If the value of is less than a predefined threshold (), then the route discovery process is over and the next phase of WRHT starts; otherwise the routing protocol looks for a new route to the destination. The process is shown in Figure 3.

Next, in the working of WRHT, the sender sends Ps fake packets to the constructed route to check the possibility of wormholes and the destination node receives those packets. The destination node sends back the acknowledgement of the number of the packets received, that is, PR. The source node calculates the packet loss per path (PLP) through node by . The per hop packet loss probability () is calculated by finding the number of dropped packets at hop to the number of packets received by hop . Mathematically, it is calculated as

The packet loss probability of the complete path () is calculated as the probability product of individual sensor nodes in the path. Mathematically, it is defined as where is the packet loss probability measured at node .

The complete process of calculating is shown in Figure 4. If the value of is less than a predefined threshold (), then the route is free from the wormhole and is safe for the data transmission; otherwise a new path is to be discovered again by broadcasting the RREQ. After calculating the values of and , we create a decision table in order to decide whether the current path is under a wormhole attack or not. The decision table is given in Table 1. We use the following symbols in order to define the entries of the table.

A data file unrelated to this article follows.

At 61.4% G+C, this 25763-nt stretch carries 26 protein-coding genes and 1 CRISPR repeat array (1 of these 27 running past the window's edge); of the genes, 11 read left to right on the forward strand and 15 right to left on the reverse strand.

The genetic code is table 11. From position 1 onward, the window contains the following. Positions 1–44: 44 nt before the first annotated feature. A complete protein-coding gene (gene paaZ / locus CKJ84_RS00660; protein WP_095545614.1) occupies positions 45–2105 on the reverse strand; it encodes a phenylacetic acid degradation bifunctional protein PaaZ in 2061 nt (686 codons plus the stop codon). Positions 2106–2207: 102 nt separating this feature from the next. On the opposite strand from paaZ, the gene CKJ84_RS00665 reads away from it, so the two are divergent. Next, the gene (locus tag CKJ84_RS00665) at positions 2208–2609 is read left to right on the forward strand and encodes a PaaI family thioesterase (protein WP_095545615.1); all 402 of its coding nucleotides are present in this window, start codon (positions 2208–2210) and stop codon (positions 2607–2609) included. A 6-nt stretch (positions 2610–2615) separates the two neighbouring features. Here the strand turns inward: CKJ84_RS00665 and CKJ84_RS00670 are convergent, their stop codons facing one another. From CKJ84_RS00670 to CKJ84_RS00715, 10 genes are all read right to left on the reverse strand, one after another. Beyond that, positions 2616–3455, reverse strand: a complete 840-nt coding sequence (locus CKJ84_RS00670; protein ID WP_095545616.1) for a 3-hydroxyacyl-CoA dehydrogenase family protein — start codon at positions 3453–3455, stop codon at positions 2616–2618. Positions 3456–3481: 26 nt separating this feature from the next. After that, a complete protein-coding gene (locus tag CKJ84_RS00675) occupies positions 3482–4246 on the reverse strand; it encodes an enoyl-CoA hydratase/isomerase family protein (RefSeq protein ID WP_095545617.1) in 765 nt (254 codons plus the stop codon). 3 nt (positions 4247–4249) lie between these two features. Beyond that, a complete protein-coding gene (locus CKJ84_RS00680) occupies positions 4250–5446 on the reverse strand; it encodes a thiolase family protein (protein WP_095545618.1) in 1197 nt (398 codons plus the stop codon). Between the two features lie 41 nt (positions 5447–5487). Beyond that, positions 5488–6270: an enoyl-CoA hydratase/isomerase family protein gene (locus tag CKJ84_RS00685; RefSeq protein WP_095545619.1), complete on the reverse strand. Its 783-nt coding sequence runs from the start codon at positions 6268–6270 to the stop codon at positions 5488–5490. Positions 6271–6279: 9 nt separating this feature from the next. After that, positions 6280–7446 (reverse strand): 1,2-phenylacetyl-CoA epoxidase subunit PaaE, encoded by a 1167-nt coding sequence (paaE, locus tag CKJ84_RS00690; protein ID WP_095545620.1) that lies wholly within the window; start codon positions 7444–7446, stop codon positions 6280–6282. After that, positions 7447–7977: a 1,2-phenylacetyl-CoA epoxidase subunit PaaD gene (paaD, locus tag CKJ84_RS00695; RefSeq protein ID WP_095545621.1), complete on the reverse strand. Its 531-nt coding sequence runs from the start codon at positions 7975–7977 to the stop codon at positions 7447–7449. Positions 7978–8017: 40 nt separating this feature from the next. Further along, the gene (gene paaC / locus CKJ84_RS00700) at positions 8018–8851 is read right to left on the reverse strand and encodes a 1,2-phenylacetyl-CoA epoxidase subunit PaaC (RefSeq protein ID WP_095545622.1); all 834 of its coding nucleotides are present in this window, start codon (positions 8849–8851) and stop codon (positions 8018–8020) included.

Table 1: Decision table for detecting wormhole attack.

Let be the time delay probability for a path less than , let be the time delay probability for a path more than , let be the packet loss probability for a path less than , and let be the packet loss probability for a path more than .

The nodes in the path are ranked according to their corresponding values as given in Table 1. A node with value 1 has no wormhole attack and a node with value 3 is under wormhole attack. A node with value 2 is suspected to be under wormhole attack, so that it cannot be used for forming a path to the destination.

Since the two events time delay and packet loss are not mutually exclusive (as there may be loss of packets and time delay at the same time), the wormhole presence probability () for a path can be defined as